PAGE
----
The New England states and ISO-New England, which manages the region’s electric grid, are taking steps to keep the lights on during polar vortex events until new natural gas pipeline capacity through New England comes online. They also are making progress on an effort to have electric customers pay to help support new pipeline capacity developed specifically to serve gas-fired units. But while new gas-fired generation is being built in the region to replace older coal (and nuclear) capacity being retired, gas’s role in New England electricity production may well be stymied by a push to import large amounts of eastern Canadian hydroelectric power. Today we examine how New England is playing gas against hydro, and how the outlook for gas consumption by generators may be less bullish than some think.
New England has been turning away from coal-fired generation, mostly in favor of gas-fired power. But as we have said often, there is not enough gas pipeline capacity into New England to fuel all (or sometimes even most) of the region’s growing fleet of gas units during the winter months, especially when gas demand for business and residential space heating is high. In Episode One of this series, we explained that ISO-New England is implementing several stop-gap measures to keep the lights on, and is considering various longer-term fixes that would bring the region’s electric needs, gas supply and air quality into a zen-like balance. The near-term fix is the Winter Reliability Program (WRP), which among other things incents oil stockpiling and gas-to-oil fuel switching when gas supplies for generation run tight. Longer term, ISO-New England and policymakers are considering ways to encourage development of new gas pipeline capacity to serve the electric sector. The New England States Committee on Electricity (NESCOE), has suggested a plan to add at least 600 MMcf/d of capacity later this decade, paid for through a monthly charge on utility bills. Midstream companies are already enthusiastic about this idea. They continue to win support from local distribution companies (LDCs) for incremental gas pipeline capacity—Kinder Morgan in late July announced deals totaling 0.5Bcf/d with several LDCs—but they need a NESCOE-type plan to support the additional pipeline capacity generators require.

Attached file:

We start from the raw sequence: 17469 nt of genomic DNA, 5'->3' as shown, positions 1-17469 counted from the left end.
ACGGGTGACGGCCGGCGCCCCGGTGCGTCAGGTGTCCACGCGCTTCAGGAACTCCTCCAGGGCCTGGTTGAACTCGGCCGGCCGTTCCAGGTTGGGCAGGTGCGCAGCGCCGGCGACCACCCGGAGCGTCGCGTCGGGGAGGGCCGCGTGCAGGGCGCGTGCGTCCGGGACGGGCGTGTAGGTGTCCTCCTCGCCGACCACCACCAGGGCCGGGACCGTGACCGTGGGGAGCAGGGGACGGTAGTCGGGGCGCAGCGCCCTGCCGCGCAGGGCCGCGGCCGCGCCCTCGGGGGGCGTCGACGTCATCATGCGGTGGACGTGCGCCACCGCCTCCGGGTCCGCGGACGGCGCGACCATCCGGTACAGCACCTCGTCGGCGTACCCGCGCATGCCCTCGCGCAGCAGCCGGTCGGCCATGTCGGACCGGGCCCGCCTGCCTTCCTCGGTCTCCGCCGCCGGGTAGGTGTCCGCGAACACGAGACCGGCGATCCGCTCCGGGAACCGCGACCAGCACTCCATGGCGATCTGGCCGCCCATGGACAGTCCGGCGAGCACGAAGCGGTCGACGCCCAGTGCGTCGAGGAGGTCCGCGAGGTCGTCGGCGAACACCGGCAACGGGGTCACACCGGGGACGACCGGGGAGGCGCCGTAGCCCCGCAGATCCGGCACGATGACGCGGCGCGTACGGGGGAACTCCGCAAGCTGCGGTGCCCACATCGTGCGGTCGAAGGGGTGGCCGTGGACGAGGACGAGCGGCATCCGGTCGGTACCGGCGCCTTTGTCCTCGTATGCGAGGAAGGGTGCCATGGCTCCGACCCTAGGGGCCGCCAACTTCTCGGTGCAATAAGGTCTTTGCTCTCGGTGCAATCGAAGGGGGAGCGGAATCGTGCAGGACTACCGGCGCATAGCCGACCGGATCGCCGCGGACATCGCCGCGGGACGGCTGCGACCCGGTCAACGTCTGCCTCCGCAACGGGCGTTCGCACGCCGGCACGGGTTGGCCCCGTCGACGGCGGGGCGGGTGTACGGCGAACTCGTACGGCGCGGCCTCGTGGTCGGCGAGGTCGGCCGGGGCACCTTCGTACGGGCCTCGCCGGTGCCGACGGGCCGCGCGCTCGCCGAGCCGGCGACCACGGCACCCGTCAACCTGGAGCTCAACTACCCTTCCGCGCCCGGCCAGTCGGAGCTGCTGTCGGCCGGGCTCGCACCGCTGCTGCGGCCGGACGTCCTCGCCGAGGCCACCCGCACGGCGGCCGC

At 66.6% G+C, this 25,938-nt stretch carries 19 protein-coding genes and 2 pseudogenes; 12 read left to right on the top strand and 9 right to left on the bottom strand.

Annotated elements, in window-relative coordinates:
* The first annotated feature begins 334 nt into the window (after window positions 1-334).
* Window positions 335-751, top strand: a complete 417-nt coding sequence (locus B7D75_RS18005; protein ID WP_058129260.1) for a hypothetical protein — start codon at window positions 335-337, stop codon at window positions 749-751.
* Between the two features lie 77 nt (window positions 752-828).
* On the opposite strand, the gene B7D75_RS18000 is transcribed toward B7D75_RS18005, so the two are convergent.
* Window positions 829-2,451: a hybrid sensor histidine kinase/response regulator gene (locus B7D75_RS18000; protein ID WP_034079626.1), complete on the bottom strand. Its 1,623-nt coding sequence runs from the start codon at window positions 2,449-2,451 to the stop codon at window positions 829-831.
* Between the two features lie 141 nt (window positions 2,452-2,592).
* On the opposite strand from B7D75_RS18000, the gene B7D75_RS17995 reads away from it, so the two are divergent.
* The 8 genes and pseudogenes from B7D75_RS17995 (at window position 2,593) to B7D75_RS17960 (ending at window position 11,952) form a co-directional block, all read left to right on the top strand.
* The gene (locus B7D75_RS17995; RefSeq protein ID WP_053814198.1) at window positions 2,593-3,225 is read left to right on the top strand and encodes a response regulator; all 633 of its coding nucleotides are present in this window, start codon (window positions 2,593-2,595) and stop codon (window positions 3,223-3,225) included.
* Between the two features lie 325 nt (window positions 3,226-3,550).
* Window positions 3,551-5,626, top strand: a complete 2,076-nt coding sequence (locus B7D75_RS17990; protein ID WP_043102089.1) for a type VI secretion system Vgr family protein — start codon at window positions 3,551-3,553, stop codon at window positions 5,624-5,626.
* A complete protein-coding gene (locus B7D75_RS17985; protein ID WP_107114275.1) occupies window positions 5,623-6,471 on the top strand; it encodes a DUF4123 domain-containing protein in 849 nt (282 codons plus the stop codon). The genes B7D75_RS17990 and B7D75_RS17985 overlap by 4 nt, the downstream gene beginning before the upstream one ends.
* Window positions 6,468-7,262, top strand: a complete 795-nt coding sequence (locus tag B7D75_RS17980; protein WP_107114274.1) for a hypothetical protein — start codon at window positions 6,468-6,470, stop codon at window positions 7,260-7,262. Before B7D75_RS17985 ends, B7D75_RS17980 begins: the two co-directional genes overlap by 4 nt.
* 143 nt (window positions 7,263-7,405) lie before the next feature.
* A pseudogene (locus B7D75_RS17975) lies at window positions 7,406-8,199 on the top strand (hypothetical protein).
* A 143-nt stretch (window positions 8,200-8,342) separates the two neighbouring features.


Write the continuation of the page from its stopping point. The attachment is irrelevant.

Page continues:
What we have not discussed yet, though, is the very real possibility that the New England states also may decide to import a sizable amount of hydro power—1,200 MW as soon as 2018 and maybe 3,600 MW as soon as 2022--from existing or planned hydro megaprojects in Quebec and Newfoundland. To deliver more than a few hundred MW of around-the-clock power to New England, the states would need to socialize the cost of one, two or even three new 1,200 MW transmission lines. That means adding the cost to ratepayer bills just like the plans to add gas capacity. Your first thought may be, “Who cares about hydro?” But just about every MWh of electricity imported from eastern Canada would effectively replace gas-fired power generation in New England, meaning less demand for US natural gas. And while it should be noted that new transmission lines are not easily built without controversy in environment friendly New England, analysis from a recently released confidential report to Massachusetts policy makers confirms that these plans are real and that they could have a big impact on gas power burn demand.